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What you can and can't do when an employee has long-term sickness

Within the workplace long-term sickness generally applies when an employee is off sick from work for more than 4 weeks.


Causes

As per the CIPD’s 2021 Health and Wellbeing at Work report, the most common conditions responsible for long-term absence are:

  • Mental ill health (such as clinical depression and anxiety)

  • Musculoskeletal conditions (such as neck strain and repetitive strain injury, including back pain)

  • Stress

  • Acute medical conditions

UK Employment Law

UK employment law offers protection to employees whilst they are absent from work due to long-term sickness, and as they navigate a return to work.

It’s important for employers to have an awareness of the relevant legislation, which includes the Employment Rights Act 1996, the Equality Act 2010 and the Health and Safety at Work Act 1974 to prevent discrimination and ensure fair treatment of absent employees.


Duty of Care

It’s a common myth that an employer should not contact an employee whilst they are off sick, this is not the case.

Employers have a duty of care to ensure the health, safety and welfare of their employees. This means maintaining a level of reasonable contact to check on the employees welfare whilst the employee is absent from work, perhaps discussing a potential return to work date, asking for a copy of their latest fit note or advising them whether they qualify for statutory sick pay (SSP).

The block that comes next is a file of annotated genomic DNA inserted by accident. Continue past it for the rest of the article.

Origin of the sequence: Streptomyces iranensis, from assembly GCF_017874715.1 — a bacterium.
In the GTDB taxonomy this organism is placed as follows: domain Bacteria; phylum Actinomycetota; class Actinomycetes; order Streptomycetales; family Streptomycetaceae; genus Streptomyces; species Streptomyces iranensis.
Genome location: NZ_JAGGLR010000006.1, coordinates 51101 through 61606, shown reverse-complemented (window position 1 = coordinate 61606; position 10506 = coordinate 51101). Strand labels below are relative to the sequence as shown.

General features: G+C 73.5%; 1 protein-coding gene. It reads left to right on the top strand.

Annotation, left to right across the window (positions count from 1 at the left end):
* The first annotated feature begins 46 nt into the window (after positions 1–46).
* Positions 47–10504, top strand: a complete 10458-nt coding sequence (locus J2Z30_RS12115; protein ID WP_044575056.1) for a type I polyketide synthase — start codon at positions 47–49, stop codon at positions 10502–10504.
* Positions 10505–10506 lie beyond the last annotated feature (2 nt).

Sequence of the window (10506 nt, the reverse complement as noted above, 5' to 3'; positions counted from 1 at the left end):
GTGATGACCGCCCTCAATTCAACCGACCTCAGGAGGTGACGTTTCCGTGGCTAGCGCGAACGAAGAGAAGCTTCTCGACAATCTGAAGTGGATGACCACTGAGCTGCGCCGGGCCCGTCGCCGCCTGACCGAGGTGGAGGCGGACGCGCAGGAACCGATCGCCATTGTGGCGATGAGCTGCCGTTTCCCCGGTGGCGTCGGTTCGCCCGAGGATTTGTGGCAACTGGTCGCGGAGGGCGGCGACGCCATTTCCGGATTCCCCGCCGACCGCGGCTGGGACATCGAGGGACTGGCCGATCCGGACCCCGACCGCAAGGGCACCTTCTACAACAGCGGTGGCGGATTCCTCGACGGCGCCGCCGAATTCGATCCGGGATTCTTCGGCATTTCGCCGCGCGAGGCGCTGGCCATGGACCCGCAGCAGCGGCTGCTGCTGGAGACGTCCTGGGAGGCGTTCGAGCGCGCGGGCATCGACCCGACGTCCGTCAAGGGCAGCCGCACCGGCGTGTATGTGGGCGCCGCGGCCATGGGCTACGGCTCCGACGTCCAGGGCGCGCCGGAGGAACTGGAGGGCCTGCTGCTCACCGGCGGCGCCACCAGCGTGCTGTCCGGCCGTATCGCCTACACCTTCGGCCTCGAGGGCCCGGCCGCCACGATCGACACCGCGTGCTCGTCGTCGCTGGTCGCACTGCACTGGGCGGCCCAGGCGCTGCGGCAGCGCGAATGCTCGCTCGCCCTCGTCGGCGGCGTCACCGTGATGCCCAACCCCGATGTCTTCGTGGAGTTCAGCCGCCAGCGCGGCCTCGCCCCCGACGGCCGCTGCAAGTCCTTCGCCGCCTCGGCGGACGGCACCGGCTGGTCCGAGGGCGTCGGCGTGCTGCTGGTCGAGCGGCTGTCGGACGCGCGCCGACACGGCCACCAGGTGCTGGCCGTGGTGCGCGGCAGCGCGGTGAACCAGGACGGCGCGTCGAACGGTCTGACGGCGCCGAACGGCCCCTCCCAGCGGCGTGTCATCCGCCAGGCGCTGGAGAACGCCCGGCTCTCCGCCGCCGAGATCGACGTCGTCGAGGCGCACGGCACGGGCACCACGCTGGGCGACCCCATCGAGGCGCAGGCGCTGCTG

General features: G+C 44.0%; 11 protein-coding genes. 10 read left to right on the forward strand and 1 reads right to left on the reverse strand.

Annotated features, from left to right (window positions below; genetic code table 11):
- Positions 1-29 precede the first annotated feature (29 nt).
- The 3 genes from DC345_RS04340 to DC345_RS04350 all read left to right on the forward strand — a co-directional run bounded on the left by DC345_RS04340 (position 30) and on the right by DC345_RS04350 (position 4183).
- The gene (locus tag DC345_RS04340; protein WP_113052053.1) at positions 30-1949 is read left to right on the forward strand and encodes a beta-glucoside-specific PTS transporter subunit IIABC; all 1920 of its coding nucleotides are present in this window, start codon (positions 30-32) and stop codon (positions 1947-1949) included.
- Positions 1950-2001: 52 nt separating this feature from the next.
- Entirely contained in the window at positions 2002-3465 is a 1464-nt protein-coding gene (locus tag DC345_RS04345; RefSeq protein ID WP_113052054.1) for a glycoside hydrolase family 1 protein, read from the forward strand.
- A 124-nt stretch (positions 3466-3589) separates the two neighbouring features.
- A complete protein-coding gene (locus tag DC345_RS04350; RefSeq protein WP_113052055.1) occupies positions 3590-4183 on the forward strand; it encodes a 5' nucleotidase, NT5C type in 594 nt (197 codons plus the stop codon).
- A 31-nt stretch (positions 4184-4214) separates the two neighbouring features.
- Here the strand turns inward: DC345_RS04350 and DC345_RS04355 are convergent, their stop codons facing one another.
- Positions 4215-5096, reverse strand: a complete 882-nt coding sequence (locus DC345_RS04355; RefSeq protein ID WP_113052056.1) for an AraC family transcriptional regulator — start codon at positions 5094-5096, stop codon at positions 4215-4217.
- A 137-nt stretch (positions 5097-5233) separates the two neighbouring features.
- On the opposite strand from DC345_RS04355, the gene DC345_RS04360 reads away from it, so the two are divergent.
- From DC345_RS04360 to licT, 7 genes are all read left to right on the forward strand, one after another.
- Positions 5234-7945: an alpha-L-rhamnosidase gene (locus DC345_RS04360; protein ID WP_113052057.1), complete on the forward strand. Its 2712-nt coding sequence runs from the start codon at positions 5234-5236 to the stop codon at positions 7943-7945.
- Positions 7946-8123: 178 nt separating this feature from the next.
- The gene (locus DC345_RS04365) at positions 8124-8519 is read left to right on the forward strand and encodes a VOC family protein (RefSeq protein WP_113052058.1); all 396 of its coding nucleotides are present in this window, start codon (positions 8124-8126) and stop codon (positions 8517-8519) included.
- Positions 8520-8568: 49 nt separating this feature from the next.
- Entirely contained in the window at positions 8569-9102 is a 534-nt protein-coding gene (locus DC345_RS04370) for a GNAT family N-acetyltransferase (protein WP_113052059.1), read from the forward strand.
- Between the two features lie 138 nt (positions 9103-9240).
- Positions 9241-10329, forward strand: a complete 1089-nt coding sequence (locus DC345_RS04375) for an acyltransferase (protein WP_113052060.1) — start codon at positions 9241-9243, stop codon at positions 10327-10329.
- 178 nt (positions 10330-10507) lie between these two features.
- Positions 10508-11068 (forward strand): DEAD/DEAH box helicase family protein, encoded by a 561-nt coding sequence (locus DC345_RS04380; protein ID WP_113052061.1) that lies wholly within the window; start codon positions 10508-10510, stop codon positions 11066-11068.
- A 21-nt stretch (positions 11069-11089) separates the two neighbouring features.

Of course, what constitutes reasonable contact will differ from person to person, and an employee who is off sick due to work related stress is likely to prefer a different level of contact to someone who is absent due to a musculoskeletal condition.


Ideally an employer should set some boundaries with the employee over how frequently the employee would like contact to be made, along with who the contact will be, such as the employees line manager, and how e.g. via telephone. This should help to avoid any potential misunderstandings from both parties.


Sick Leave and Holiday

Whilst an employee is off sick from work, they are still entitled to accrue annual leave regardless of how long they’re off work sick for.

Employees must be allowed to carry over any unused statutory holiday entitlement which is not used due to sickness. Additionally if an employee is sick prior to or during their holiday, they can opt to take it as sick leave instead.

Employees are allowed to take paid holiday for their period of sickness absence, perhaps if they do not qualify for sick pay. However, employers cannot force employees to take annual leave when they’re eligible for sick leave.



📢If you need advice, contact one of our team on 01935411191 or email enquiries@rbhr.co.uk for a free initial consultation phone call. 📢


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